(This commentary originally appeared on Wednesday on Real Money Pro. Click here to learn about this dynamic market information service for active traders.)
As we look forward to the jobs report on Friday, it is useful to consider what we should be expecting in terms of labor growth and unemployment. How low could unemployment reasonably fall? Who is left that could come back into the labor force? And how is the Fed thinking about all of this?
Little evidence that hiring is slowing
I've written about this many times, but I have long argued that job gains will now slow materially until the economy slows. We see no evidence that near-term growth will slow, nor that employers are slowing hiring. Survey data from ISM to NFIB have all shown solid business confidence and, specifically, solid hiring intentions. Job openings are at all-time highs. Adjusting for the size of the labor force, jobless claims are at all-time lows. Whether Friday's jobs number beats or misses the single-month expectations is anyone's guess, but there is absolutely no reason to expect hiring to slow down over the next several months.
Could Unemployment "Crash"?
New York Fed President William Dudley has been talking about unemployment "crashing" for a while now. It sounds strange to refer to a rapidly falling unemployment rate as a negative, but in context he is talking about the possibility that unemployment would fall through some threshold that could cause wage gains to move rapidly higher.
That is something the Fed would need to be vigilant about, i.e., wanting to be moving rates higher ahead of such an event. It seems this kind of thinking is part of why the Fed is intent on raising rates this December, despite some weaker inflation figures.
I don't know exactly what Dudley has in mind when he describes a "crash", but if conditions stay roughly the same, there is a very real chance that the unemployment rate falls further. Perhaps even below anything we've seen in recent decades. In the chart below, we show where unemployment could go between now and the end of 2018 under some very simple assumptions:
- Population growth equal to the average of the last 5 years (around 200,000/month);
- Labor Force Participation steady at last month's level of 62.9%;
- Job gains ranging from +120,000 per month to +175,000 per month. Note that the average of the last year has been +164,000 per month.
Source: Bureau of Labor Statistics
Note that at job gains around recent levels, unemployment will likely fall to between 4.0% and 3.8% if these assumptions hold. That would tie the lowest unemployment rates we've seen in the U.S. since 1970.
Could labor force participation keep rising?
The main caveat to the analysis above is that labor force participation could rebound further. In 2015, LFP fell as low as 62.4%, but has slowly climbed back to 62.9%. It might not sound like much, but if this gain can stick, it would create a lot more room for additional job gains without a "crash" in unemployment.
The reader is no doubt aware that a big reason why LFP has been falling is the aging of the population. In 1995, when LFP was just under 67%, about 26% of the population was 55 or older, while 25-54 year olds (so-called prime-aged workers) were 57%. Today the 55+ group is 36% and the prime-aged group is 49%. This demographic shift makes it logical that the overall LFP should fall. Only 40.1% of the 55+ crowd is participating in the labor market vs. 81.8% of the 25-54 year olds.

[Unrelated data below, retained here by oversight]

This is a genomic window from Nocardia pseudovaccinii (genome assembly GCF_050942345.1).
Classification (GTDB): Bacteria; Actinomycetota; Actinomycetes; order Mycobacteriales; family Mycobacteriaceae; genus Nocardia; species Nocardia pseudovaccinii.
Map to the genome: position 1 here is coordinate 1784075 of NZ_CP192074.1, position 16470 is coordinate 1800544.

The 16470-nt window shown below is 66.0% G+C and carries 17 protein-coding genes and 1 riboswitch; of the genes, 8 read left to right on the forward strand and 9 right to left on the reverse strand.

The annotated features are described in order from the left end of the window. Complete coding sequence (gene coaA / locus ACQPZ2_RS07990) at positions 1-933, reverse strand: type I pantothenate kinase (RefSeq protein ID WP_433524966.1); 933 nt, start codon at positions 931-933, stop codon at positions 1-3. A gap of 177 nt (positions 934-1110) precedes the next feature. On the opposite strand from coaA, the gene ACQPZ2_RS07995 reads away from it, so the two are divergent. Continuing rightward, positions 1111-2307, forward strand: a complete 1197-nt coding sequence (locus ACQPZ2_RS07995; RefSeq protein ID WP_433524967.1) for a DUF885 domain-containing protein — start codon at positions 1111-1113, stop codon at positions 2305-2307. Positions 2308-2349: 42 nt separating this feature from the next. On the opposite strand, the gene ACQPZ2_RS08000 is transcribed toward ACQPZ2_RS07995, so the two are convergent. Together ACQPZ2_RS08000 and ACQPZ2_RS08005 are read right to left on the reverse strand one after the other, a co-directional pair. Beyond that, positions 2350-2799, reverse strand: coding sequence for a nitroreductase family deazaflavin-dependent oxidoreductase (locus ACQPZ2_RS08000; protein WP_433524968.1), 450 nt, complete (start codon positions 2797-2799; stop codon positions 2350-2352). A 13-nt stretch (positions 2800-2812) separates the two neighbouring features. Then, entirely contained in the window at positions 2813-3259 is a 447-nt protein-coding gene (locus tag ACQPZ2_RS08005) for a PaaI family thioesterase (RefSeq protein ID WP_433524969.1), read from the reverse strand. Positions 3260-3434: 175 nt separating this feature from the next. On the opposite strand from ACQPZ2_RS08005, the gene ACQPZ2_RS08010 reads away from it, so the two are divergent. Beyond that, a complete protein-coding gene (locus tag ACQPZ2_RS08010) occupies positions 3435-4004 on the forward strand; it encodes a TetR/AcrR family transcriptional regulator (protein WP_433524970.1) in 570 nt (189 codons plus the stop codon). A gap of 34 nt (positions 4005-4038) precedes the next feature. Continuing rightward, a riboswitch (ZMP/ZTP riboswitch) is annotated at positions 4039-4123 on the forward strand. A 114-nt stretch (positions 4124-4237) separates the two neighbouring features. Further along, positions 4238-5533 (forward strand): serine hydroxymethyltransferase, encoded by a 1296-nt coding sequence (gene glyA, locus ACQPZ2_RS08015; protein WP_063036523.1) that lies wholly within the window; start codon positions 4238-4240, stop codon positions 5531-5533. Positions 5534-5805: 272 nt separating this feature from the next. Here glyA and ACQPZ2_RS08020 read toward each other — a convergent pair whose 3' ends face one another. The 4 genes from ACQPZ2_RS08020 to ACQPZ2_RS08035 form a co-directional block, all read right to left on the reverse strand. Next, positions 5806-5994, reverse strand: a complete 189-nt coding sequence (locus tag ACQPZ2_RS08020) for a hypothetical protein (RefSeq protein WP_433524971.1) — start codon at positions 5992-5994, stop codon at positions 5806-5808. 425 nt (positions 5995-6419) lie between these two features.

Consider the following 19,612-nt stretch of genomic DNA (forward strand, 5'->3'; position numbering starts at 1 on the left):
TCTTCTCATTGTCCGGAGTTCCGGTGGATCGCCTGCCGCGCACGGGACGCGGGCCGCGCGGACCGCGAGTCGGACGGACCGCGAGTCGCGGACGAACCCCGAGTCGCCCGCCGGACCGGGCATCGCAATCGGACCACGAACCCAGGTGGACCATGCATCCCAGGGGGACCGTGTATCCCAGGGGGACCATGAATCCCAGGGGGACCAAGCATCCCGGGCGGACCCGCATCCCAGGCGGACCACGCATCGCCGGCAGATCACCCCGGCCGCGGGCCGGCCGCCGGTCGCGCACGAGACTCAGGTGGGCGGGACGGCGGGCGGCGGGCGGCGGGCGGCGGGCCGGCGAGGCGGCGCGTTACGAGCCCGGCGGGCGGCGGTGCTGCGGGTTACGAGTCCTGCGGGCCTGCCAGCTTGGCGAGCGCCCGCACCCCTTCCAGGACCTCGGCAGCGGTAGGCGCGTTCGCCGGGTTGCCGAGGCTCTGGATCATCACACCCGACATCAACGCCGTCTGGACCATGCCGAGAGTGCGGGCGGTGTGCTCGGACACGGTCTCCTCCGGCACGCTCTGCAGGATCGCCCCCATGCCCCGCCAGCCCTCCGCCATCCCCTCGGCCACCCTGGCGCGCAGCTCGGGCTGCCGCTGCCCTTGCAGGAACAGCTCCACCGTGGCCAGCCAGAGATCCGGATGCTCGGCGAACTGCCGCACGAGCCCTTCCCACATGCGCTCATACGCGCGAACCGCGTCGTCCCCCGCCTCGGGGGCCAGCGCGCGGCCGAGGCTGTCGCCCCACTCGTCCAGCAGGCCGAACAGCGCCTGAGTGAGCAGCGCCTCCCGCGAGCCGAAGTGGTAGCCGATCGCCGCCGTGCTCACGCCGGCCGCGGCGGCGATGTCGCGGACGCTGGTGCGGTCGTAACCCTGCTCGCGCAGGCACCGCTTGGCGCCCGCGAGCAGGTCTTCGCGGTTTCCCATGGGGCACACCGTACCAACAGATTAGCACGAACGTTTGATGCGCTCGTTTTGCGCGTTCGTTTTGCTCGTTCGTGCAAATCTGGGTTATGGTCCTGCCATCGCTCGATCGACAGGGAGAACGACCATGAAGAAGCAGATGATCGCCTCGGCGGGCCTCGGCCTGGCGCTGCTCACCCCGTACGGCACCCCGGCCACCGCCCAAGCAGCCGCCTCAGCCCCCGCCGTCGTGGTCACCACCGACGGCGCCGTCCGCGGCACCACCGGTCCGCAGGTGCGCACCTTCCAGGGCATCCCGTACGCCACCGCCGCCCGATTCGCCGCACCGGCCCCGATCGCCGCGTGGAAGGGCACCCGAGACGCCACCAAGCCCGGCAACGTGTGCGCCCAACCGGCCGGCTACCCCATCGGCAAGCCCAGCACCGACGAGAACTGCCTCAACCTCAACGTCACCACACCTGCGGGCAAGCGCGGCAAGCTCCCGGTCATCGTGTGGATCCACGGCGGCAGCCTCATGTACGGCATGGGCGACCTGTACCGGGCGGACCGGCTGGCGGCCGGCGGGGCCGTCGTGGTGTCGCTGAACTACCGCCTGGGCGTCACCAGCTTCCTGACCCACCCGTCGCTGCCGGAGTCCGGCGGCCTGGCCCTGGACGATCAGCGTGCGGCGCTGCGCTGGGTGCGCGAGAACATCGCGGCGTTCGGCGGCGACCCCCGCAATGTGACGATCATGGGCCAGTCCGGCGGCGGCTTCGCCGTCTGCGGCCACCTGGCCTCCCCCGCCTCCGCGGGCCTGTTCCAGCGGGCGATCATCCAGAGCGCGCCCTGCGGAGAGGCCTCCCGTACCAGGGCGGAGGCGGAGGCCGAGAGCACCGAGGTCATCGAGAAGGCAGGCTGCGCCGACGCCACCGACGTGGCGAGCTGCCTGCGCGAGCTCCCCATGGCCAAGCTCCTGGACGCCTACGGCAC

The best hope for some LFP rebound is to get LFP among the 25-54 group to rise. Between 2005 and 2007, participation in that set averaged 82.9%. Gaining just 1.1% in LFP from that group would add nearly 1.4 million workers by the end of 2018.
So, let's re-run the projected unemployment rate analysis holding LFP steady among other age groups, but increasing the 25-54 year olds slowly from 81.8% to 82.9%. We'll also grow the population by age group at the same pace that's been occurring over the last five years, meaning the overall population will keep aging a bit over this time period.
Source: Bureau of Labor Statistics
Now we see that gains of 150,000 to 175,000 keep unemployment around where we are today. That would be fantastic news for both risk assets and interest rates, as it would mean that the economy could keep growing without the Fed needing to raise rates much.
OK, but will this happen?
That is harder to say. The LFP among this 25-54 demographic has risen from 80.6% in September 2015 to the 81.8% percentage today, so it appears the stronger job market is indeed bringing people back into the labor force already. It is impossible to say whether it could keep expanding at this pace or if it will level off. However, it is worth noting that in the 1990s this age group's LFP was persistently above 84%. So it doesn't seem like a stretch that we get to 83%.
This analysis paints a fairly rosy picture. Job gains can continue at a pretty robust level without creating a problematically low unemployment rate, so long as the labor force keeps growing. Obviously, there are a lot of variables here, and so plenty could get in the way of this coming to fruition. But the good news is that we have room for robust job gains.
The bad news is that we probably need to keep seeing job gains. I have written in the past that historically economies can hit a "stall speed" that is evident in employment gains. If history is an accurate guide, that level right now is around +160,000 jobs/month, roughly where we've been the last 12 months. I believe that if job gains fall much below that, it would suggest that an economic slowdown is imminent. I don't think that's about to happen, but that's what I'm watching.